Discoaster musicus


Classification: Coccolithophores -> Discoasterales -> Discoasteraceae -> Discoaster -> D. variabilis group -> Discoaster musicus
Sister taxa: D. surculus, D. variabilis, D. exilis, D. deflandrei, D. loeblichii, D. mendomobensis, D. bollii, D. signus, D. petaliformis, D. subsurculus, D. musicus, D. micros, D. challengeri, D. moorei, D. kugleri, D. druggii,

Short diagnosis: Similar to D. exilis , but with wide central area and large distal boss, prominent sutural ridges extending between the rays.


Taxonomy:

Citation: Discoaster musicus Stradner, 1959
Rank: Species
Synonyms: Discoaster sanmiguelensis Bukry, 1981
Notes & discussion: D. musicus has, like D. bollii, a well developed central area and distal knob. However, it lacks a proximal knob; the distal knob is lower than in D. bollii; and sutural rays run from it to the edge of the central area. Possibly better considered as a variety of D. exilis.

Farinacci & Howe catalog pages: Discoaster musicus * Discoaster sanmiguelensis *

Short diagnosis: Similar to D. exilis , but with wide central area and large distal boss, prominent sutural ridges extending between the rays.


Morphology remarks: 6-rayed discoaster with bifurcate rays, similar to D. exilis in having complanate rays with triangular tips, but with wide central area and large distal boss with prominent sutural ridges extending between the rays.

Search data:
TagsLITHS: nannolith-radiate, star-shaped, RIM: tips-bifurcate, free-rays-short, PROCESS: boss, boss-distal, distal-star,
CSPH: not known, V-UNITS: all, R-UNITS: none, DETAILS: 1ou,
MetricsLith size: 9->15┬Ám; Segments: 6->6;
Sources: size from ODs
The morphological data given here can be used on the advanced search page. See also these notes

Geological Range:
Notes: Confined to NN5 in the Mediterranean (Theodoridis 1984) but ranges into NN6 in the East Pacific (Bukry 1981), distribution probably patchy
Last occurrence (top): within NN6 zone (11.90-13.53Ma, top in Serravallian stage). Data source: Young 1998
First occurrence (base): within NN5 zone (13.53-14.91Ma, base in Langhian stage). Data source: Young 1998

Plot of occurrence data:

References:

Bukry, D., (1981). Pacific coast coccolith stratigraphy between Point Conception and Cabo Orientes, Deep Sea Drilling Project Leg 63. Initial Reports of the Deep Sea Drilling Project, 63: 445-471.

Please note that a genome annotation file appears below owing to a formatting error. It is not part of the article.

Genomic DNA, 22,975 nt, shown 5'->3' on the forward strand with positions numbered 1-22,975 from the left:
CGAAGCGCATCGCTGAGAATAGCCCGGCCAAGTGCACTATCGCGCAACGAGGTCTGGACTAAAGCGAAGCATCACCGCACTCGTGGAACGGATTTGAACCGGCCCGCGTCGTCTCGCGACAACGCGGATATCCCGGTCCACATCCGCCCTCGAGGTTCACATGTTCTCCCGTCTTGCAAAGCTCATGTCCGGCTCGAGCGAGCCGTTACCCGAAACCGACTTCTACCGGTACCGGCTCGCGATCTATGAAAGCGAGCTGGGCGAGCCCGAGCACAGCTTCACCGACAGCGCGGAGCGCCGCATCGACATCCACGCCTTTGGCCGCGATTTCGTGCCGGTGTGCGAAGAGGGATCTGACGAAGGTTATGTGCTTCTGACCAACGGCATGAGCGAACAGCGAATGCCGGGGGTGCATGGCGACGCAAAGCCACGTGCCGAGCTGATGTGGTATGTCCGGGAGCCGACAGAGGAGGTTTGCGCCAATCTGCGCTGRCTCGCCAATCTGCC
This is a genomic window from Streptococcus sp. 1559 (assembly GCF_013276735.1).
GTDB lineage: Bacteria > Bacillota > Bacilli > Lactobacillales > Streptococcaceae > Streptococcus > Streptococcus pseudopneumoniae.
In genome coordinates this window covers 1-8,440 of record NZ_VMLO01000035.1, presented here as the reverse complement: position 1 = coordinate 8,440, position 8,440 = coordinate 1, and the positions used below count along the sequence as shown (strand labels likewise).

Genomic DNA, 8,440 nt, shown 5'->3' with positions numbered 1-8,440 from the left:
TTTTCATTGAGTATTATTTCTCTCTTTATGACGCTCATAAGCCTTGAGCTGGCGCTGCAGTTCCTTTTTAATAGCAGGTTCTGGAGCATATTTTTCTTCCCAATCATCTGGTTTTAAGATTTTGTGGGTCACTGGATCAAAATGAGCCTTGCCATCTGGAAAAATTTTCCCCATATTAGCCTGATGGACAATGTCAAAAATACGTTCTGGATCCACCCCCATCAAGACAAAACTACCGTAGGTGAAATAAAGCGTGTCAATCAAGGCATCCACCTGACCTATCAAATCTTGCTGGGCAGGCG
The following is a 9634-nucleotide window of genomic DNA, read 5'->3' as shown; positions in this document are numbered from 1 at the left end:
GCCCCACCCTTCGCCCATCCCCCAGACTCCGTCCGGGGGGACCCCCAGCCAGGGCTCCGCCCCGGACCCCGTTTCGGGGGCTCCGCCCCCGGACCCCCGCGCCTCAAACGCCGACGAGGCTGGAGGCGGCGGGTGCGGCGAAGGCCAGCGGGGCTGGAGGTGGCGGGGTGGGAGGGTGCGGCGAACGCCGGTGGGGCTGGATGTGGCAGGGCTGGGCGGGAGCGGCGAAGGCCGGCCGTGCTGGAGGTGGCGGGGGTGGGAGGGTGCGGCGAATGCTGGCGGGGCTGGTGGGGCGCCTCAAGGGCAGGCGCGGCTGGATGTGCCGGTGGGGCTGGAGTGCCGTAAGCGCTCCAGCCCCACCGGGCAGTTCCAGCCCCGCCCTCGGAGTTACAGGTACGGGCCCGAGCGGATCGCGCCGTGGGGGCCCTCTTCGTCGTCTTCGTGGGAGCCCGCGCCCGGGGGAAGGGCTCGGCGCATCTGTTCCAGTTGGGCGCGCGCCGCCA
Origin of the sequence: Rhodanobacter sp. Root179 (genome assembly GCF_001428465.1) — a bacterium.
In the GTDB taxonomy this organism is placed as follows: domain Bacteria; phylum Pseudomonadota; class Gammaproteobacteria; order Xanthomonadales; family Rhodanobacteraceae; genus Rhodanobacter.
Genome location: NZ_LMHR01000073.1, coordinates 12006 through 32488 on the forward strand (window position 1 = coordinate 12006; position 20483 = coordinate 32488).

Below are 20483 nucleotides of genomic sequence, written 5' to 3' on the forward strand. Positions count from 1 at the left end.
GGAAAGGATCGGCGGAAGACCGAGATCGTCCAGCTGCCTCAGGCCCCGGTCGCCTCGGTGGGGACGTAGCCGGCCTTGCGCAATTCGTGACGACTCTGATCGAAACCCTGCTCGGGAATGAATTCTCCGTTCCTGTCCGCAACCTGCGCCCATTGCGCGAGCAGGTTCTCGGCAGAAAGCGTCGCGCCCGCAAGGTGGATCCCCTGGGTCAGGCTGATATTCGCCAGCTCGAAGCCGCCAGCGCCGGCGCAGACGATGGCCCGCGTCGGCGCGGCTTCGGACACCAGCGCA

Stradner, H., (1959). First report on the discoasters of the Tertiary of Austria and their stratigraphic use. Proceedings of the Fifth World Petroleum Congress, 1: 1081-1095.

Young, J.R., (1998). Neogene. In: Bown, P.R. (Editor), Calcareous Nannofossil Biostratigraphy. British Micropalaeontological Society Publications Series. Chapman & Hall, London, pp. 225-265.


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Discoaster musicus compiled by Jeremy R. Young, Paul R. Bown, Jacqueline A. Lees viewed: 15-12-2017

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Go to Archive.is to create a permanent copy of this page - citation notes



Comments (2)

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Richard Denne (Marathon Oil, Houston, US)
Discoaster musicus large of Denne
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Mike Styzen (Noble Energy, US)
Mike Styzen - In the GOM D. sanmiguelensis is used as a marker and is distinguished as being somewhat smaller than D. musicus with shorter rays. One might argue that what we're using is just a specific morphotype of D. musicus, but in any case it's a distinction that has stratigraphic function. Richard Howe was kind enough to let me use an image of our D. sanmiguelensis concept
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Jeremy Young (NHM, UK)

this raises plenty of issues

1. Commenting on 'missing taxa'. This is potentially a really valuable funtion of Nannotax, i.e. to get us discussing the less universally understood species concepts. I think it is best done at the place where the taxon is missing from - (so I have copied the comment to the D. musicus page).

2. Posting images - as you found out drag & drop works from external websites, which makes for a great way to rapidly discuss taxa. For a more permanent upload, or for image which are not on an external website use Add Image to put the image in a gallery then drag and drop from there. I've reposted theimage to the Disocaster gallery. [NB Image upload by users is not possible with the current software version but I will rapidly upload any images sent to me - JRY March 2014]

3. Morphotypes and species - if all species were nice and discrete then biostrat would be boringly easy. They aren't though: we know from modern assemblages than biologically separate species can produce very similar coccoliths, and biostrat experience tells us that some arbitrary distinctions are useful. The problem is to keep track of the concepts people are using when things get arbitrary, which is one reason why we have the site.

4. musicus vs sanmiguelensis - what is the difference in size and range; (and is there a reason for applying the name sanmiguelensis to the smaller form)?

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